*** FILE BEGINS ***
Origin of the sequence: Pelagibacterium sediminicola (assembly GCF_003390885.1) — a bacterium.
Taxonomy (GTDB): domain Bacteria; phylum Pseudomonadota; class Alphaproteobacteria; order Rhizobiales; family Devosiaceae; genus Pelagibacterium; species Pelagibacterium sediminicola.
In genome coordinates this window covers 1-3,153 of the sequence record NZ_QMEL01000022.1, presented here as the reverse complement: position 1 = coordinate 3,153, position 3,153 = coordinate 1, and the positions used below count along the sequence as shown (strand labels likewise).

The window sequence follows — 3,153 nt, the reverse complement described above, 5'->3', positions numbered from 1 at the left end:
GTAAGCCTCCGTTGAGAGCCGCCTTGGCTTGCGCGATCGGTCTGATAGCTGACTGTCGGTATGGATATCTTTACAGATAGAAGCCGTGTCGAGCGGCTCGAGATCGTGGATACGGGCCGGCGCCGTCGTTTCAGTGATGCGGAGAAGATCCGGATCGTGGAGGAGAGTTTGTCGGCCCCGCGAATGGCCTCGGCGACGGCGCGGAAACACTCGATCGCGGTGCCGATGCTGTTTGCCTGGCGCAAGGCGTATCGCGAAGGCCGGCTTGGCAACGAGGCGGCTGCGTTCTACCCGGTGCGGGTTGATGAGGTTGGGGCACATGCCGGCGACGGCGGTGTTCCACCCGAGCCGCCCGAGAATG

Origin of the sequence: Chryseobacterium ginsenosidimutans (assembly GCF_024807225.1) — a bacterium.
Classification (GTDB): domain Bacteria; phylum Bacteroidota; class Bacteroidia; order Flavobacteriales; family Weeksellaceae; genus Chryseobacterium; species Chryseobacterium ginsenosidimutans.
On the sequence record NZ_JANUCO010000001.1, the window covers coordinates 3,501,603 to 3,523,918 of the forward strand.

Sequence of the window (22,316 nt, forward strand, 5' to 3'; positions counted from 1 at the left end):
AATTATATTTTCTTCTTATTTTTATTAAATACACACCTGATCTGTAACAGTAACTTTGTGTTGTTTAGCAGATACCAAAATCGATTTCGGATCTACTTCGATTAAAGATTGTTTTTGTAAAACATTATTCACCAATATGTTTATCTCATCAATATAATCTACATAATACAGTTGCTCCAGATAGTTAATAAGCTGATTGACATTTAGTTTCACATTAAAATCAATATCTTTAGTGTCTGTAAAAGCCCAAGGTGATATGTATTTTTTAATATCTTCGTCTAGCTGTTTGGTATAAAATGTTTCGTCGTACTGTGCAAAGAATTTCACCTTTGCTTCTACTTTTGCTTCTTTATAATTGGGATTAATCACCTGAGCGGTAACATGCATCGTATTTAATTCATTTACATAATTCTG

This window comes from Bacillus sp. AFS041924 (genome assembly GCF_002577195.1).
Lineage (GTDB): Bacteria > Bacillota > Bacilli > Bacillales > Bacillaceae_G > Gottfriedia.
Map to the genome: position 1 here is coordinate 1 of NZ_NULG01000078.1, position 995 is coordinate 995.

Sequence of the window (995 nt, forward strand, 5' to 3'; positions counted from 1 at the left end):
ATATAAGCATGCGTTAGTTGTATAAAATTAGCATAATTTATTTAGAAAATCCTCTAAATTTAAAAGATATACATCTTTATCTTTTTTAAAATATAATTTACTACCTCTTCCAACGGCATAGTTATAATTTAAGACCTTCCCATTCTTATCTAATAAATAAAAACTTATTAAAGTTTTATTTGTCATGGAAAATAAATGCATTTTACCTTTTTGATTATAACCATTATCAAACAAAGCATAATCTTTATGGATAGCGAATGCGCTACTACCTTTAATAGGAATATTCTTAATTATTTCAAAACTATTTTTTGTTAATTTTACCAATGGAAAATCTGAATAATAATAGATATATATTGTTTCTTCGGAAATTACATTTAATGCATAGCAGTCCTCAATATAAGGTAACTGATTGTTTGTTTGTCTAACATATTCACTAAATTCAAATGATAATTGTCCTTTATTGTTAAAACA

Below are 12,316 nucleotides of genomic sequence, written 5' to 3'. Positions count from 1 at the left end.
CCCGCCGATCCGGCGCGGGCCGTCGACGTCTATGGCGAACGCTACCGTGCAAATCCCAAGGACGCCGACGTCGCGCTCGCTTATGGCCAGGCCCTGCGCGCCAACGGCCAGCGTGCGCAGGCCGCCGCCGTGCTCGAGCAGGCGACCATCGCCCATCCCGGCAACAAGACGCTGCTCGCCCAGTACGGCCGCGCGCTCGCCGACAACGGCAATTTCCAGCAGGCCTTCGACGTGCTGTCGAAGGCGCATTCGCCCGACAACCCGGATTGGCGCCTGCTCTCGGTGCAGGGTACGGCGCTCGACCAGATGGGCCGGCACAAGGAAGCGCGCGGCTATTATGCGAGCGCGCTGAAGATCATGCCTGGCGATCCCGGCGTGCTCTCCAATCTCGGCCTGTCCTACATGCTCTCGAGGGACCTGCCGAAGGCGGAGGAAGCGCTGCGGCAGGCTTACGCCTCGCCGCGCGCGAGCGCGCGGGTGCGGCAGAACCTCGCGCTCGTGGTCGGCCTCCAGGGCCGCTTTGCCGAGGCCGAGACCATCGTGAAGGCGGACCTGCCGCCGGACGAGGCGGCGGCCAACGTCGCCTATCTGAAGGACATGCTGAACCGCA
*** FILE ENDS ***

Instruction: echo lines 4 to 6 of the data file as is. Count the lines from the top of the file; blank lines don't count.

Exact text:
The window sequence follows — 3,153 nt, the reverse complement described above, 5'->3', positions numbered from 1 at the left end:
GTAAGCCTCCGTTGAGAGCCGCCTTGGCTTGCGCGATCGGTCTGATAGCTGACTGTCGGTATGGATATCTTTACAGATAGAAGCCGTGTCGAGCGGCTCGAGATCGTGGATACGGGCCGGCGCCGTCGTTTCAGTGATGCGGAGAAGATCCGGATCGTGGAGGAGAGTTTGTCGGCCCCGCGAATGGCCTCGGCGACGGCGCGGAAACACTCGATCGCGGTGCCGATGCTGTTTGCCTGGCGCAAGGCGTATCGCGAAGGCCGGCTTGGCAACGAGGCGGCTGCGTTCTACCCGGTGCGGGTTGATGAGGTTGGGGCACATGCCGGCGACGGCGGTGTTCCACCCGAGCCGCCCGAGAATG

Origin of the sequence: Chryseobacterium ginsenosidimutans (assembly GCF_024807225.1) — a bacterium.